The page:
Tax collector Lorenzo Charlton comes to the Larkins' farm to ask why Pop Larkins hasn't paid his back taxes. Charlton has to stay for a day to try to estimate the income from the farm, but ... See full summary »
On a stormy night, young woman asks another guest at party to rescue her from her lecherous boss and take her to the train station. When her rescuer suggests that she stop at his place to ... See full summary »
Kitschy musical remake of "Bachelor Mother". Debbie Reynolds plays an over-eager clerk in a large department store and Eddie Fisher plays the boss' son. After getting fired from her job, ... See full summary »
British college professor seeks peace in a California beach house but has nothing but trouble from an uninvited female 'juvenile delinquent', a neighbor with a mischievous dog, and a bevy of amorous American woman.
The star of an upcoming Broadway production, Janet Hallson, walks out during rehersals. The producers of the show, Ted Sturgis, Leo Belney and Bob Dowdy begin to search a replacement. After... See full summary »
Sgt. O'Farrell an Army soldier on an island in the South Pacific during World War II is trying to bring the two basics of life to his fellow servicemen, women and beer. The supply ship ... See full summary »
In this sequel to "The Paleface", Bob Hope and Jane Russell return as the lead characters. Hope plays Junior Potter, who returns to claim his father's gold, which is nowhere to be found. ... See full summary »
Bill (Robert Cummings), a jet pilot hero from the Korean War, returns home with intentions of marrying his sweetheart, Doris (Marie Wilson.) But Doris has inherited a million dollars and ... See full summary »
An ex-police/army dog (German Shepherd), named Rex inherits a fortune from an eccentric millionaire. But someone poisons him for his fortune, and he gets to go back to earth as a human ... See full summary »
Broadway dance director George Randall (Dick Powell) is stuck with staging a Broadway show starring Peggy Revere (Joan Blondell), a wealthy but untalented performer who is starring only ... See full summary »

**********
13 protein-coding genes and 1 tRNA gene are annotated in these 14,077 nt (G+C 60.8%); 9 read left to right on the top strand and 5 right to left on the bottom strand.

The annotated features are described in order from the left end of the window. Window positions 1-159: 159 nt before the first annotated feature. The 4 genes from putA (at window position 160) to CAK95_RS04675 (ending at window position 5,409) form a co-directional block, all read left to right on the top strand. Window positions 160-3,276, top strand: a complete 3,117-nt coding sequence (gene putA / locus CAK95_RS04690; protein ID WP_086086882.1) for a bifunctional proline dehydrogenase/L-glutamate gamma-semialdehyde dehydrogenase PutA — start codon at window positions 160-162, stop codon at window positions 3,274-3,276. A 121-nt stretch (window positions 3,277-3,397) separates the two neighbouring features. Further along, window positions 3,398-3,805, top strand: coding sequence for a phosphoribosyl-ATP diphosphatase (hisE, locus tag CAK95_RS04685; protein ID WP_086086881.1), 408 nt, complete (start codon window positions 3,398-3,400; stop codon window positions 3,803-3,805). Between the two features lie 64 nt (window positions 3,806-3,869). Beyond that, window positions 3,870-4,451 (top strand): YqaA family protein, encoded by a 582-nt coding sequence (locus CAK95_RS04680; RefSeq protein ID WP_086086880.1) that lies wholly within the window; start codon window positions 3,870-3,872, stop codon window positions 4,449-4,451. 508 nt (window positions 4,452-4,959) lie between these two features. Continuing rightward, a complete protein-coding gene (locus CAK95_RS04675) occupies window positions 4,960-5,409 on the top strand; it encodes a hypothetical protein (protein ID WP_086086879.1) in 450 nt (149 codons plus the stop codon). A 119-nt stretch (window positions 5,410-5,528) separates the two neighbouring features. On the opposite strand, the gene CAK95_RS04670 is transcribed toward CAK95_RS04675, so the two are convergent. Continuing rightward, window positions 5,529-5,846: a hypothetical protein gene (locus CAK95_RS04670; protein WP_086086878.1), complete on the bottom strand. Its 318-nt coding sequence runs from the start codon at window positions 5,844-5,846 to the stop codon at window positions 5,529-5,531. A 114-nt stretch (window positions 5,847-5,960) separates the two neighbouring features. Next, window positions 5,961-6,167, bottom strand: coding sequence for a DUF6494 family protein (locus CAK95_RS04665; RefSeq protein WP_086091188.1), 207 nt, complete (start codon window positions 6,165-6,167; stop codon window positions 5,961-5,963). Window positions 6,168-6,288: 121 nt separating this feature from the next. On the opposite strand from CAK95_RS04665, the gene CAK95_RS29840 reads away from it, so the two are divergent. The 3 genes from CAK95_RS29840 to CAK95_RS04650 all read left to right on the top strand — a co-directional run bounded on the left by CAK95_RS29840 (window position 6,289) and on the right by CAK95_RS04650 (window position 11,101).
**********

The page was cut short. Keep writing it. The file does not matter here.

Mark Christopher is a 35-year old, award-winning comedy scriptwriter who is struggling to be taken seriously as a drama writer. On Christmas Eve, two police officers bring 17-year old Susan (picked up for vagrancy and brawling) to Mark's apartment. If she spends a few days with him, Mark could use Susan as inspiration to write a script about juvenile-delinquents and Susan could avoid spending Christmas behind bars. Written by
This picture marked the last of Dick Powell's 58 feature-film appearances (plus one voice over) between 1932 and 1954. A recording artist since 1927, Dick's final two commercial sides on a Bell single were tunes from the movie score: the title song (music and lyrics by Jack Lawrence) and the Oscar-nominated "Hold My Hand" (music and lyrics by Jack Lawrence and Richard Myers). Neither ditty was sung by Mr. Powell in the film. However, he danced a bit in a pantomime segment dreamed by Debbie Reynolds. See more »
Well, not really. But, nevertheless, there seems to be quite a traffic jam snaking its way through Dick Powell's life and apartment. Does anyone knock? Or call ahead? In Mr. Powell's last appearance on the silver screen (he would soon slide over to the small screen), the former juvenile crooner turned hard-edged gumshoe actor, finds himself entangled in one of the most bizarre babysitting assignments ever. Debbie Reynolds plays the swooning teenager placed in the charge of bachelor Powell. He's a screenwriter and she's a piece of work. Incorrigible, really. Also on hand is the Amazon-like, Anne Francis--all 5'8" of her. She's his fiancé and is striking to look at: her famous facial mole comfortably in place, face impeccably made up and her blue eyes popping like fireflies kissing an electric bug zapper. She's definitely a sight for sore eyes. The plot, as it is, revolves around Debbie trying her best to break up the upcoming marriage between Dick and Miss Francis, and steal Powell for herself. Nothing new. But expertly rendered off. Oh, did I mention that the proceedings occur between Christmas and New Year's Eve, the twelve days of Cristmas falling firmly into play. Director Frank Tashlin has the seasonal colors lords-a-leaping off the screen. I love the fake white Christmas tree adorned with blood red balls. All of the apartment's holiday decorations signal a sobering degree of suburban chic. There's a wild dream sequence involving Debbie trapped in a bird cage and Anne spinning a spider's web. Have I mentioned how lovely Anne Francis was? She's a knockout. In the end, the movie is pure farce and slightly perverted. Otherwise, this film might be the perfect package to open up on a Christmas morning. The RKO logo is in color and the film is narrated, strangely, by an Oscar statuette. So enjoy. Pass the eggnog and light the yule log, please.
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